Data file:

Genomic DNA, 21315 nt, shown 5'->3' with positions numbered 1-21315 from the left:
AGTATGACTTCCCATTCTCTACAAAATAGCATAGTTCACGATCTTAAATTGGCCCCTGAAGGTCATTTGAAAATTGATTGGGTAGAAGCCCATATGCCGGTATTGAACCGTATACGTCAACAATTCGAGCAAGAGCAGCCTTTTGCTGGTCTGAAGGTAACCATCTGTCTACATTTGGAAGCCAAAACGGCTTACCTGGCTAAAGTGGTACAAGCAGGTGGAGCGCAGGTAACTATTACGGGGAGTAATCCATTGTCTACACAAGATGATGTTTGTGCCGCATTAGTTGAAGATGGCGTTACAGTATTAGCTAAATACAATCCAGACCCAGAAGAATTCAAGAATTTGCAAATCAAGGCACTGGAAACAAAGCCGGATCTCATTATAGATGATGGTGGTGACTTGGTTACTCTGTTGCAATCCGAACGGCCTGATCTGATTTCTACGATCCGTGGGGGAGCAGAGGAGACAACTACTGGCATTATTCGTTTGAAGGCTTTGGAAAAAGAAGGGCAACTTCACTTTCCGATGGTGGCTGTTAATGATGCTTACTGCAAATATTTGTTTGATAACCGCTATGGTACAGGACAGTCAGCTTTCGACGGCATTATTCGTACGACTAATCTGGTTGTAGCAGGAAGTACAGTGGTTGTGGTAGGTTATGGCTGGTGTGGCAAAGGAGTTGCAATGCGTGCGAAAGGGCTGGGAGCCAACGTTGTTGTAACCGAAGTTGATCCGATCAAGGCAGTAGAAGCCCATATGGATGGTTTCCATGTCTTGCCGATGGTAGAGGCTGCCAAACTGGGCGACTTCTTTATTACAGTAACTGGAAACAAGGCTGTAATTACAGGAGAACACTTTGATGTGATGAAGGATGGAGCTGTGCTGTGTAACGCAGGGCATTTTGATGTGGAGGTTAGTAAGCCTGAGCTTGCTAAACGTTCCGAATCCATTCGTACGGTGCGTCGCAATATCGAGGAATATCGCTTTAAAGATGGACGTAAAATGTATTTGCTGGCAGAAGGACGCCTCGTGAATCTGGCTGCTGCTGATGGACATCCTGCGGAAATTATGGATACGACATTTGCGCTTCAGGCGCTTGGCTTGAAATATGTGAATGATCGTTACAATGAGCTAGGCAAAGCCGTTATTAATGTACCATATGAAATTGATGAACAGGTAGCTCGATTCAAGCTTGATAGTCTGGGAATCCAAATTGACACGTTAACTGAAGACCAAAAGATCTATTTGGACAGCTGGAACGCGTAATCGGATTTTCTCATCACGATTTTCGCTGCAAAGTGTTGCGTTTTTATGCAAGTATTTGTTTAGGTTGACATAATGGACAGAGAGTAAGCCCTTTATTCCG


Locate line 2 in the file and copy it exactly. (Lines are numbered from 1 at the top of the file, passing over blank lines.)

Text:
AGTATGACTTCCCATTCTCTACAAAATAGCATAGTTCACGATCTTAAATTGGCCCCTGAAGGTCATTTGAAAATTGATTGGGTAGAAGCCCATATGCCGGTATTGAACCGTATACGTCAACAATTCGAGCAAGAGCAGCCTTTTGCTGGTCTGAAGGTAACCATCTGTCTACATTTGGAAGCCAAAACGGCTTACCTGGCTAAAGTGGTACAAGCAGGTGGAGCGCAGGTAACTATTACGGGGAGTAATCCATTGTCTACACAAGATGATGTTTGTGCCGCATTAGTTGAAGATGGCGTTACAGTATTAGCTAAATACAATCCAGACCCAGAAGAATTCAAGAATTTGCAAATCAAGGCACTGGAAACAAAGCCGGATCTCATTATAGATGATGGTGGTGACTTGGTTACTCTGTTGCAATCCGAACGGCCTGATCTGATTTCTACGATCCGTGGGGGAGCAGAGGAGACAACTACTGGCATTATTCGTTTGAAGGCTTTGGAAAAAGAAGGGCAACTTCACTTTCCGATGGTGGCTGTTAATGATGCTTACTGCAAATATTTGTTTGATAACCGCTATGGTACAGGACAGTCAGCTTTCGACGGCATTATTCGTACGACTAATCTGGTTGTAGCAGGAAGTACAGTGGTTGTGGTAGGTTATGGCTGGTGTGGCAAAGGAGTTGCAATGCGTGCGAAAGGGCTGGGAGCCAACGTTGTTGTAACCGAAGTTGATCCGATCAAGGCAGTAGAAGCCCATATGGATGGTTTCCATGTCTTGCCGATGGTAGAGGCTGCCAAACTGGGCGACTTCTTTATTACAGTAACTGGAAACAAGGCTGTAATTACAGGAGAACACTTTGATGTGATGAAGGATGGAGCTGTGCTGTGTAACGCAGGGCATTTTGATGTGGAGGTTAGTAAGCCTGAGCTTGCTAAACGTTCCGAATCCATTCGTACGGTGCGTCGCAATATCGAGGAATATCGCTTTAAAGATGGACGTAAAATGTATTTGCTGGCAGAAGGACGCCTCGTGAATCTGGCTGCTGCTGATGGACATCCTGCGGAAATTATGGATACGACATTTGCGCTTCAGGCGCTTGGCTTGAAATATGTGAATGATCGTTACAATGAGCTAGGCAAAGCCGTTATTAATGTACCATATGAAATTGATGAACAGGTAGCTCGATTCAAGCTTGATAGTCTGGGAATCCAAATTGACACGTTAACTGAAGACCAAAAGATCTATTTGGACAGCTGGAACGCGTAATCGGATTTTCTCATCACGATTTTCGCTGCAAAGTGTTGCGTTTTTATGCAAGTATTTGTTTAGGTTGACATAATGGACAGAGAGTAAGCCCTTTATTCCG